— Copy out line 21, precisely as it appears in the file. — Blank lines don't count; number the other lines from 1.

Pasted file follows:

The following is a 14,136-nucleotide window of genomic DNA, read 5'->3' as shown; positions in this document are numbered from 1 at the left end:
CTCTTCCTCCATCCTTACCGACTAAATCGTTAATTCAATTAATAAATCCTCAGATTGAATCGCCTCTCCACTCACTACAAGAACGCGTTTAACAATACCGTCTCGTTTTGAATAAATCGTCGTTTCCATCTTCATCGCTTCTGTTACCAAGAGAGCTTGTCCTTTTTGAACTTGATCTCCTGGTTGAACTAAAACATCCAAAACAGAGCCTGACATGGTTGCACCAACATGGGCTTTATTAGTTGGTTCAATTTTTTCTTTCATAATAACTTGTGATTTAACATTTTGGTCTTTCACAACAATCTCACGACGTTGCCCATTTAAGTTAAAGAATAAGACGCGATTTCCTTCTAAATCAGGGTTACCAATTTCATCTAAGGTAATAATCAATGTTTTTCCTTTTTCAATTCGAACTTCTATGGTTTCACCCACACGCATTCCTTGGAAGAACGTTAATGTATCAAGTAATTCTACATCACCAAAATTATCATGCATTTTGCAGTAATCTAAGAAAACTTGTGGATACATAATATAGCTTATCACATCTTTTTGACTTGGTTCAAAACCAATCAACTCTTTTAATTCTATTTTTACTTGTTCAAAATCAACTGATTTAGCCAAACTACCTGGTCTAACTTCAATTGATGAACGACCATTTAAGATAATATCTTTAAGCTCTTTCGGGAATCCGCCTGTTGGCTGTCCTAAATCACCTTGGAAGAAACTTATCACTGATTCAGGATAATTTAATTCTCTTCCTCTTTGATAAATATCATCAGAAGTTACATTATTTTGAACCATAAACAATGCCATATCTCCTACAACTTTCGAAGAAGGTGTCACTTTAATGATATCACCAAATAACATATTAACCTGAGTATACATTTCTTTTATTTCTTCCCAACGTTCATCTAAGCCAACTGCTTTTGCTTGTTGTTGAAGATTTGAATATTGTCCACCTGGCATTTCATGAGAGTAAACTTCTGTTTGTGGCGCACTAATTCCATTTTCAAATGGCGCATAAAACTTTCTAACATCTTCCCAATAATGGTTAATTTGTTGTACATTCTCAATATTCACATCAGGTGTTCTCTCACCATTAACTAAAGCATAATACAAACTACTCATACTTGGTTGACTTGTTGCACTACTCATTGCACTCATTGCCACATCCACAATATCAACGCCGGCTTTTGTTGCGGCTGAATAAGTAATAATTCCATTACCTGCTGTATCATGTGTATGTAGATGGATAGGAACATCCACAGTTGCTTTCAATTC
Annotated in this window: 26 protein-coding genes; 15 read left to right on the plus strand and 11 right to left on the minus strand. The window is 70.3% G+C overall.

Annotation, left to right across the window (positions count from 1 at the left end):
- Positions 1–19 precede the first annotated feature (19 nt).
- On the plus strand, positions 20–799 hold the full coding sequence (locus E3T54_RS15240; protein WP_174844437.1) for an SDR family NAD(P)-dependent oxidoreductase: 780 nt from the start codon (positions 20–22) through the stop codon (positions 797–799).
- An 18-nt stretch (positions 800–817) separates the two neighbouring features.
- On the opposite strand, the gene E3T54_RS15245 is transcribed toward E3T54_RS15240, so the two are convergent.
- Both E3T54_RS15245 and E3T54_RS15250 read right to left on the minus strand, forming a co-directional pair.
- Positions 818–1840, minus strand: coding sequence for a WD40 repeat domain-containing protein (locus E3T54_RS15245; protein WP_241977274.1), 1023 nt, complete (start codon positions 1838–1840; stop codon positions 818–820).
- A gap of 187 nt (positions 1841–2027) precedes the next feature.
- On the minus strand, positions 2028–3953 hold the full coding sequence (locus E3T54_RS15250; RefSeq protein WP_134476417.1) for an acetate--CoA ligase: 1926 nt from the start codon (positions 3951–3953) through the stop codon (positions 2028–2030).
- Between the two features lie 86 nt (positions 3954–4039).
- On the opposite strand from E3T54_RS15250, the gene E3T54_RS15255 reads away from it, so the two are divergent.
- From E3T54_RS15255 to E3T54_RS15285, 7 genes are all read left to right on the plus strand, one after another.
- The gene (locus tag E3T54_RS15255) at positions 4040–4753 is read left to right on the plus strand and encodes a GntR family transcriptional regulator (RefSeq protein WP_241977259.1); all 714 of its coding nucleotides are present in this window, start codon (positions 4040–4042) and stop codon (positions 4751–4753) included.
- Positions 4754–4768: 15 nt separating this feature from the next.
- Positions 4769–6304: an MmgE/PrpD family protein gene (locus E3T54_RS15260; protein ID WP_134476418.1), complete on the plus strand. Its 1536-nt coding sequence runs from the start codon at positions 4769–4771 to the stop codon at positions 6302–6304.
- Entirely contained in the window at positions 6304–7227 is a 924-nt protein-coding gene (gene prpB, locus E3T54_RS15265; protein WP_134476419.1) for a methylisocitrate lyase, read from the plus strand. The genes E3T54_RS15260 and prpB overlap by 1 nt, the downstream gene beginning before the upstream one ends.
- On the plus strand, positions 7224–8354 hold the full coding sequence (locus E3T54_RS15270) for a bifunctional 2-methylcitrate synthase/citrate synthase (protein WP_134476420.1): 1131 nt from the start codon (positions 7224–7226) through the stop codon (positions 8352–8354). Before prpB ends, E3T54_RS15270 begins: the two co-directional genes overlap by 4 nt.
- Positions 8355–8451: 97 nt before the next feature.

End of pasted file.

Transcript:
- Positions 8355–8451: 97 nt before the next feature.